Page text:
Board starts work on pared down bond
A super-sized De Soto USD 232 Board of Education developed a preliminary list Monday from a pared-down $54 million bond issue designed to take care of the growing district's immediate needs.
The project list was developed with the involvement of the seven current board members and the three new board members elected last week. Unlike other recent bond issues, the list the 10 present and future board members agreed they could "sleep on" would build no new schools but would add classrooms to four district elementary schools and Mill Valley High School.
There was some urgency in moving the bond process forward, Superintendent Sharon Zoellner said. If any projects were to be completed for the 2008-2009 school year, a bond referendum would have to be scheduled for September and it would take 16 weeks to get the proper paperwork in place for that election.
This year's board president Don Clark said at the start of the discussion the bond issue would be designed to address district needs for the next three to four years. Projects included in the $105.7 million bond issue district voters rejected in November needed beyond that timeframe, such as a third district high school and two new elementary schools, would be deferred to a future bond issue.
The delay would also allow the district time to update its strategic plan, which was last done in 2001. That districtwide effort of community involvement would give the board direction on constituent support on the size of high schools, grade alignments in schools and other critical issues, the current and future board members agreed.
Clark said the aim of the discussion and one to follow later this month was to find a project list all 10 current and future board members could support.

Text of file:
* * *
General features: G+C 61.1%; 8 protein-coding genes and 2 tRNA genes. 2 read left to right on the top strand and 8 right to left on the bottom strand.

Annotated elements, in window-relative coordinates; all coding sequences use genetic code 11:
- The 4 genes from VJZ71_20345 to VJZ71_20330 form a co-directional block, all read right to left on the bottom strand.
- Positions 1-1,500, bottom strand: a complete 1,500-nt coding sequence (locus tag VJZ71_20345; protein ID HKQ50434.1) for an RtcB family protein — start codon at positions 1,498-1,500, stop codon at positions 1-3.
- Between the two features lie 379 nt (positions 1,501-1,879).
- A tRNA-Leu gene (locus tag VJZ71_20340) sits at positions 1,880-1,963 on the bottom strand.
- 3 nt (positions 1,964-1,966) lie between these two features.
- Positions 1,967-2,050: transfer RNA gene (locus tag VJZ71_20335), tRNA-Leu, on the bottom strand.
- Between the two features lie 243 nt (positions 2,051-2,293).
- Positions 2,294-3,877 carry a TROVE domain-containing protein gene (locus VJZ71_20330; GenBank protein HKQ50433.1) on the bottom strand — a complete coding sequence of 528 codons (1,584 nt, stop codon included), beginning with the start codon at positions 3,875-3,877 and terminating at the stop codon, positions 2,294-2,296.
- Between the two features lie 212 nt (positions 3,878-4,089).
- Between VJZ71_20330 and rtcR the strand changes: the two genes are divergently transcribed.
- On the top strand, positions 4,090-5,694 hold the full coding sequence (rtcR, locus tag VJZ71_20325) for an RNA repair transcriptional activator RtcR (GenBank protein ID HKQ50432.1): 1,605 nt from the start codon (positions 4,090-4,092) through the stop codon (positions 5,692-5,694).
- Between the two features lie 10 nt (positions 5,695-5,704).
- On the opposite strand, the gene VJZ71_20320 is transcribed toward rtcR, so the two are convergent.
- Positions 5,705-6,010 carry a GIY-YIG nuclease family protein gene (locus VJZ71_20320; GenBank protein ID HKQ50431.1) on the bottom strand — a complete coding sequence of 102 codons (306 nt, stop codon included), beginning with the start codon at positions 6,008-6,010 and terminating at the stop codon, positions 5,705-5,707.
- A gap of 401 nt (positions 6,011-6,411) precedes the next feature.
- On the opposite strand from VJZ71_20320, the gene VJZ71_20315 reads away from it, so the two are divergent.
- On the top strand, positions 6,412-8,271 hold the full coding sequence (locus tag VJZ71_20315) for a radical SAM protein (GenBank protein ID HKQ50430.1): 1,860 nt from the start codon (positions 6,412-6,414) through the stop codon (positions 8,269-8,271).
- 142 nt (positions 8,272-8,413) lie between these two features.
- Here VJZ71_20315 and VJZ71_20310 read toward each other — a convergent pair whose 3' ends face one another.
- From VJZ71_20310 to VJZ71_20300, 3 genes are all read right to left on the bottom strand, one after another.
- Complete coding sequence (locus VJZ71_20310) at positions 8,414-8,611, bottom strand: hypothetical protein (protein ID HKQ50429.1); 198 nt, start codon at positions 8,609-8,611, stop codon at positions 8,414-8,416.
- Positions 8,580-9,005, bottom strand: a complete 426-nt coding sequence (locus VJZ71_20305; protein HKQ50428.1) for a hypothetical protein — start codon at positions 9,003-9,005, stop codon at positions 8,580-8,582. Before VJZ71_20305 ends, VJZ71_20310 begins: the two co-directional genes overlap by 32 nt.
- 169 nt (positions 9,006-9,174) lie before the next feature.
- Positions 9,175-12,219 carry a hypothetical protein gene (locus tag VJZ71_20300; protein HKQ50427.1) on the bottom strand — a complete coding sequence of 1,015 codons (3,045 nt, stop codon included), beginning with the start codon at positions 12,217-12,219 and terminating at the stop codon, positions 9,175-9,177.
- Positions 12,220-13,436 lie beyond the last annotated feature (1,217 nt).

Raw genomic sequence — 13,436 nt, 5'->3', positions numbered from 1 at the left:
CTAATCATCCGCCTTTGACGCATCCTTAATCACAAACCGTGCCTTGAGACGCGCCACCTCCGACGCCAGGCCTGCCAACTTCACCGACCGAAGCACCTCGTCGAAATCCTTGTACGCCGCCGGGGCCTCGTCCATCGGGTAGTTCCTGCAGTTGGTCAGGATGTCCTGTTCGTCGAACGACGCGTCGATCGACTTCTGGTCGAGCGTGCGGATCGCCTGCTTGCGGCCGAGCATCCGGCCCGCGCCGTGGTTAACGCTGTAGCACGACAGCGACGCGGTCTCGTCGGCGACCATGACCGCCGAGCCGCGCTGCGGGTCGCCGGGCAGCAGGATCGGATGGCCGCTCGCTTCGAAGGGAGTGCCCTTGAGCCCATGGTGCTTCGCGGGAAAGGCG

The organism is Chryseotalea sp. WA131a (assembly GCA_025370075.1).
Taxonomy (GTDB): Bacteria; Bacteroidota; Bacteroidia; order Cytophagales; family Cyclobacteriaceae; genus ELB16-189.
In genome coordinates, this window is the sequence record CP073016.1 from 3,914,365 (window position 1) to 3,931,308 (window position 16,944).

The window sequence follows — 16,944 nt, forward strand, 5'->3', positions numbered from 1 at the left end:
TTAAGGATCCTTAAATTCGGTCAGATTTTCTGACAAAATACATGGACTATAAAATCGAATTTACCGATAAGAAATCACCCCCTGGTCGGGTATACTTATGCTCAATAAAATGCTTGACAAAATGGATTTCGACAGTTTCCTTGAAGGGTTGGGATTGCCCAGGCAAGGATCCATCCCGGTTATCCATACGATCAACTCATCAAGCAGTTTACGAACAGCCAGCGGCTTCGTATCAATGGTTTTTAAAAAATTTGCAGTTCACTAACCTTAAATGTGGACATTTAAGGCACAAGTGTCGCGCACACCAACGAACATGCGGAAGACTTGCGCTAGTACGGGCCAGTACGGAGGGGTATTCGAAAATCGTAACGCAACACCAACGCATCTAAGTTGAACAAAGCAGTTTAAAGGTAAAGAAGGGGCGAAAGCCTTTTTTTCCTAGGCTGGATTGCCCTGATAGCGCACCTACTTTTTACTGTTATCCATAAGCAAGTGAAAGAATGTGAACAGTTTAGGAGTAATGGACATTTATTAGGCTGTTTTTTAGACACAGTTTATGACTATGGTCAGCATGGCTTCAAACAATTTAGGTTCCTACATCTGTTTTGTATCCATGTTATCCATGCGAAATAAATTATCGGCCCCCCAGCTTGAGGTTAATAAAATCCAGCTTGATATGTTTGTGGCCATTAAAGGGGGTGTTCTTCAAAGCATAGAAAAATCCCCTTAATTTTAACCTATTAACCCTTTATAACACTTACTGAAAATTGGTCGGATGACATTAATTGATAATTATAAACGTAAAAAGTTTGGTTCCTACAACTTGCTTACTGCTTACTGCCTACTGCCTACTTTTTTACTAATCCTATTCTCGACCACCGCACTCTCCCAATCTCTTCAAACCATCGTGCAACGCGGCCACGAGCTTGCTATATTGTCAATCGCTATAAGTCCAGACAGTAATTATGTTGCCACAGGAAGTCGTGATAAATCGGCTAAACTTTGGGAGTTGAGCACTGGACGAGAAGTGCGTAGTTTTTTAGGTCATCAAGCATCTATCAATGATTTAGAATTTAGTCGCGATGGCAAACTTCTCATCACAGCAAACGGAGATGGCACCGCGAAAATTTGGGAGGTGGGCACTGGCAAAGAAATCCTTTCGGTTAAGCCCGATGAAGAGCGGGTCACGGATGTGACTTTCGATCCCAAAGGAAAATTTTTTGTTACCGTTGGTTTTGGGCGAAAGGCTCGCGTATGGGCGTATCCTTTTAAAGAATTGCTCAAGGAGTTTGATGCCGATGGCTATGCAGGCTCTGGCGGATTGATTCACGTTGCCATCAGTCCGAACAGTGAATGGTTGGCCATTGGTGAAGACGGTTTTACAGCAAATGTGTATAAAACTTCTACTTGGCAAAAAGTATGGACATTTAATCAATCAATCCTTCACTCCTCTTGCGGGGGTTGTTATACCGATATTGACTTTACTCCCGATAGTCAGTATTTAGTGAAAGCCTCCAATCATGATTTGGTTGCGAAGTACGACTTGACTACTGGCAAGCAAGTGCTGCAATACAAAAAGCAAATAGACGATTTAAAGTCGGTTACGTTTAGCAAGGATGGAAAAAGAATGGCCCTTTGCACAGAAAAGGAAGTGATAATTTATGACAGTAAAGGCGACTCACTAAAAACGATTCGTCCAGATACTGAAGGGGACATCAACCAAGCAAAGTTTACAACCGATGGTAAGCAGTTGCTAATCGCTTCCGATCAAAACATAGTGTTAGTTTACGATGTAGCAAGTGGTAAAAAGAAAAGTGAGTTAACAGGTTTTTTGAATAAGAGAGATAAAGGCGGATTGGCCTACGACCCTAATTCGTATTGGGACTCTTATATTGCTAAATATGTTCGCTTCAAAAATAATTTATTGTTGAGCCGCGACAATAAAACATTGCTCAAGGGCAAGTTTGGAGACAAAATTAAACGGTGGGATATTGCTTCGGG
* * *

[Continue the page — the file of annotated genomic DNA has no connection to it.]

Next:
The discussion Monday started moving the board in that direction with a point-by-point discussion of projects and options. Clear consensus was found on some projects but others were placed in a questionable or tentative list for more discussion. Board members said they hoped to hear from constituents on the merits of those projects.
Discussion started with the $17 million expansion of Mill Valley High School, which would increase its enrollment capacity from 1,000 its enrollment capacity from 1,000 students to between 1,200 to 1,300. No one disputed the need to enlarge the school, but there were questions about how large it should be.
Board member-elect Bill Fletcher said the district should end its practice of piecemeal expansions.
"Don't keep adding on and adding on," he said. "Build it right."
Board member Randy Johnson said it should be stated upfront that a Mill Valley of 1,300 capacity wouldn't be large enough in the future to serve all those living in its present boundaries.
Clark conceded Johnson's point. Mill Valley would have to be enlarged sometime in the future or its boundaries would have to be adjusted to send students to De Soto High School or a future high school near Mill Creek Middle School, he said. But he said the proposed addition to 1,300 would serve the district's immediate needs.
With that understood, Johnson said although Mill Valley should eventually have an 1,800 student capacity, the time wasn't right.
"Strange as it may seem, I would be against increasing Mill Valley to 1,800 now," he said. "We would be sitting with a very empty school for a lot of years."